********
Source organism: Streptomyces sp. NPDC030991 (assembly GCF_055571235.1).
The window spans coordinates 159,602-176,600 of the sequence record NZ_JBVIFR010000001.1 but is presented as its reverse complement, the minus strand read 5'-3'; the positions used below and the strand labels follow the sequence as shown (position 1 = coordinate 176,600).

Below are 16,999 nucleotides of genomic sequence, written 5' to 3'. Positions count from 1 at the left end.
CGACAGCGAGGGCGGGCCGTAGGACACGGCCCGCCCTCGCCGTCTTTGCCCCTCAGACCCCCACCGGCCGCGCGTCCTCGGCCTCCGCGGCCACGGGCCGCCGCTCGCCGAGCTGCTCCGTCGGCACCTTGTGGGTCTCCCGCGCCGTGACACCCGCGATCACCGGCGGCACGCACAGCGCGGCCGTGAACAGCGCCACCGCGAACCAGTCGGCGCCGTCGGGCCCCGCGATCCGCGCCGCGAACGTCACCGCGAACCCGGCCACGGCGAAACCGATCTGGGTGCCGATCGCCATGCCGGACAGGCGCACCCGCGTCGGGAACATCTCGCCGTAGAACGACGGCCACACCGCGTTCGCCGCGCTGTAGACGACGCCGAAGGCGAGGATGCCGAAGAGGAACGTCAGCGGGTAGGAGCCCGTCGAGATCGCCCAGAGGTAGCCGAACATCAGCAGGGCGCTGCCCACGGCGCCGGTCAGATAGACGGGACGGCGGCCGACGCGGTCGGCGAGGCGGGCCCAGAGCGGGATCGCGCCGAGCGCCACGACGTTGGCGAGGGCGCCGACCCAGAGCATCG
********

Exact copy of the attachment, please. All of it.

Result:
Source organism: Streptomyces sp. NPDC030991 (assembly GCF_055571235.1).
The window spans coordinates 159,602-176,600 of the sequence record NZ_JBVIFR010000001.1 but is presented as its reverse complement, the minus strand read 5'-3'; the positions used below and the strand labels follow the sequence as shown (position 1 = coordinate 176,600).

Below are 16,999 nucleotides of genomic sequence, written 5' to 3'. Positions count from 1 at the left end.
CGACAGCGAGGGCGGGCCGTAGGACACGGCCCGCCCTCGCCGTCTTTGCCCCTCAGACCCCCACCGGCCGCGCGTCCTCGGCCTCCGCGGCCACGGGCCGCCGCTCGCCGAGCTGCTCCGTCGGCACCTTGTGGGTCTCCCGCGCCGTGACACCCGCGATCACCGGCGGCACGCACAGCGCGGCCGTGAACAGCGCCACCGCGAACCAGTCGGCGCCGTCGGGCCCCGCGATCCGCGCCGCGAACGTCACCGCGAACCCGGCCACGGCGAAACCGATCTGGGTGCCGATCGCCATGCCGGACAGGCGCACCCGCGTCGGGAACATCTCGCCGTAGAACGACGGCCACACCGCGTTCGCCGCGCTGTAGACGACGCCGAAGGCGAGGATGCCGAAGAGGAACGTCAGCGGGTAGGAGCCCGTCGAGATCGCCCAGAGGTAGCCGAACATCAGCAGGGCGCTGCCCACGGCGCCGGTCAGATAGACGGGACGGCGGCCGACGCGGTCGGCGAGGCGGGCCCAGAGCGGGATCGCGCCGAGCGCCACGACGTTGGCGAGGGCGCCGACCCAGAGCATCG